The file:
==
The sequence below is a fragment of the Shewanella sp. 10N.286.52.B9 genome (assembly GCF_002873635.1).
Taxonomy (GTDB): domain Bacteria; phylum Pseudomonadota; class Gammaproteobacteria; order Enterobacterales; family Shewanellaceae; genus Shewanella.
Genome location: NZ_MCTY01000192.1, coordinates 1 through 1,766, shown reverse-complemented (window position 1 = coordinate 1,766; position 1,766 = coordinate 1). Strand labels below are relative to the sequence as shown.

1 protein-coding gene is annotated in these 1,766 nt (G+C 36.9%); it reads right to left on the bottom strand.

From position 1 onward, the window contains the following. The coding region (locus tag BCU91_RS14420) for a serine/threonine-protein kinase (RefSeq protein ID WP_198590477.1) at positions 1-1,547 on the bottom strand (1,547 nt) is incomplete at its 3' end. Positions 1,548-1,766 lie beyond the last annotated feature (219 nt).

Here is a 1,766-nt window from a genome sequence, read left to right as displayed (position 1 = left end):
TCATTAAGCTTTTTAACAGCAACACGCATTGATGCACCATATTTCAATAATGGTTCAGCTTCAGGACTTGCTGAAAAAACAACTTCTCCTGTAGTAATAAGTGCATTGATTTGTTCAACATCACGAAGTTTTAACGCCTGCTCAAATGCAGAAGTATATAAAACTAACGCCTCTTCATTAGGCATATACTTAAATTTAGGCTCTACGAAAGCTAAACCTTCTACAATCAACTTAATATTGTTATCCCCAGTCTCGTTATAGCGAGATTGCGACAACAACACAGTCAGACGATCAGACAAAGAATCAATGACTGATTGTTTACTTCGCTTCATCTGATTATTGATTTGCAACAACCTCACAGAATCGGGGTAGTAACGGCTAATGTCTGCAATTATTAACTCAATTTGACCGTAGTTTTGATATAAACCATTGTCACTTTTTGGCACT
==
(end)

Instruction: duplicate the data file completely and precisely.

The sequence below is a fragment of the Shewanella sp. 10N.286.52.B9 genome (assembly GCF_002873635.1).
Taxonomy (GTDB): domain Bacteria; phylum Pseudomonadota; class Gammaproteobacteria; order Enterobacterales; family Shewanellaceae; genus Shewanella.
Genome location: NZ_MCTY01000192.1, coordinates 1 through 1,766, shown reverse-complemented (window position 1 = coordinate 1,766; position 1,766 = coordinate 1). Strand labels below are relative to the sequence as shown.

1 protein-coding gene is annotated in these 1,766 nt (G+C 36.9%); it reads right to left on the bottom strand.

From position 1 onward, the window contains the following. The coding region (locus tag BCU91_RS14420) for a serine/threonine-protein kinase (RefSeq protein ID WP_198590477.1) at positions 1-1,547 on the bottom strand (1,547 nt) is incomplete at its 3' end. Positions 1,548-1,766 lie beyond the last annotated feature (219 nt).

Here is a 1,766-nt window from a genome sequence, read left to right as displayed (position 1 = left end):
TCATTAAGCTTTTTAACAGCAACACGCATTGATGCACCATATTTCAATAATGGTTCAGCTTCAGGACTTGCTGAAAAAACAACTTCTCCTGTAGTAATAAGTGCATTGATTTGTTCAACATCACGAAGTTTTAACGCCTGCTCAAATGCAGAAGTATATAAAACTAACGCCTCTTCATTAGGCATATACTTAAATTTAGGCTCTACGAAAGCTAAACCTTCTACAATCAACTTAATATTGTTATCCCCAGTCTCGTTATAGCGAGATTGCGACAACAACACAGTCAGACGATCAGACAAAGAATCAATGACTGATTGTTTACTTCGCTTCATCTGATTATTGATTTGCAACAACCTCACAGAATCGGGGTAGTAACGGCTAATGTCTGCAATTATTAACTCAATTTGACCGTAGTTTTGATATAAACCATTGTCACTTTTTGGCACT